Gear shows can be funny things for a variety of reasons. At Winter NAMM in Anaheim each January, the planet’s biggest selection of new guitar and bass toys is ogled by an oft amusing-looking crowd largely composed of rockers aging with varying degrees of grace—middle-aged hair-metal fans in the same ripped trousers and high-top sneakers they wore in ’85, bearded, skinny-jean-wearing 30- and 20-somethings with drastic fade cuts and gauged earlobes, young shredders wearing the same makeup and leather Nikki Sixx wore in ’85, and everything in between. Summer NAMM in Nashville is more about blues dudes in guitar-print button-ups, and country cats in boots and hats. Meanwhile, Musikmesse—held April 15–18 in Frankfurt, Germany—has a lot of Europeans in dark suit coats, scarves, and pointy dress shoes.
Despite their fashion differences, all gear shows are similarly chock-full of guitar addicts wailing at raging volumes in efforts to impress each other. They’re also similar in that they tend to go through varying degrees of busyness, both in terms of visiting gear freaks, dealers, and distributors, and in terms of companies choosing to exhibit or sit this one out. Inevitably, lulls create concern—often leading to predictions of the demise of whichever show happens to be at the bottom of the rollercoaster hill at that moment.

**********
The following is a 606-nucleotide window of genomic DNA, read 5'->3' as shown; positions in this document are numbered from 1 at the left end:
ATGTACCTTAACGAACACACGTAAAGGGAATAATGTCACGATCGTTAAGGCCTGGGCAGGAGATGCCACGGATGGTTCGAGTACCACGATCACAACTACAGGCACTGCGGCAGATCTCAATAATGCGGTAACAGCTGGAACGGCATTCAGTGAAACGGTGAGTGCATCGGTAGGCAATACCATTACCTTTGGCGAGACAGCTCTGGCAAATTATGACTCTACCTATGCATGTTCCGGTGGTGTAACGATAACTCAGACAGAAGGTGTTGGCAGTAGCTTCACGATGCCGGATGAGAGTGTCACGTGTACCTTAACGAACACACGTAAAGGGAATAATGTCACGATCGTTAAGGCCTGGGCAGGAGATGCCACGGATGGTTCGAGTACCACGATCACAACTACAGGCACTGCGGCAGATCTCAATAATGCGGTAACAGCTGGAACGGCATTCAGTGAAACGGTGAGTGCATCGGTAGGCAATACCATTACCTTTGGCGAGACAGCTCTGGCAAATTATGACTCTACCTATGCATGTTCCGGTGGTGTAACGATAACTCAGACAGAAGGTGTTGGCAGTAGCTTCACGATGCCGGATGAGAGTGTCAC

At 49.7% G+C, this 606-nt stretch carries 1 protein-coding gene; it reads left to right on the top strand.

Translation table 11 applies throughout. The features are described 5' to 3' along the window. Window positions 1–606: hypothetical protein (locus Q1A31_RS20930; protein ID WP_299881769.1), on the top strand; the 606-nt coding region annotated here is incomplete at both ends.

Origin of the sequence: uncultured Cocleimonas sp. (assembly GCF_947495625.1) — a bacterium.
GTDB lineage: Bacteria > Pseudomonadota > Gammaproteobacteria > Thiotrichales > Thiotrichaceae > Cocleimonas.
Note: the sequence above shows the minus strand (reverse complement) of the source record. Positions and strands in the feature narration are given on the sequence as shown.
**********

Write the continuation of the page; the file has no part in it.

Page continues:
For glass-half-empty attendees, this year’s Musikmesse was a bit of an occasion for doomsday prophesying—at least with regard to guitar and bass products. Nowhere to be seen were big companies like Fender, PRS, and Warwick/Framus—in years past, one of the most prominent Messe exhibitors. Further, many boutique European luthiers who typically stun us with their exquisite high-end designs opted to spend their time and money on the new annual Holy Grail Guitar Show in Berlin.
Nevertheless, the Premier Guitar crew found a lot to dig during our trip to Frankfurt—enough that we’re choosing to look at the lull merely as part of the circle of life (cue Elton John’ssoundtrack for The Lion King here). Sure, we’ve seen a bit more guitar and bass gear at Messes past, but this time we did see more boutique pedal outfits, which are often under-represented at this show. Plus, you never know how things are going to shake out for everything else going on in the gear universe—the knowns and the unknowns. Things and people adjust and evolve, new companies move in to fill voids, and the overall result is good for everyone as long as you’ve got your eyes peeled. And you can bet ours are. So, without further ado, let’s take a look at our favorite gear from Musikmesse 2015.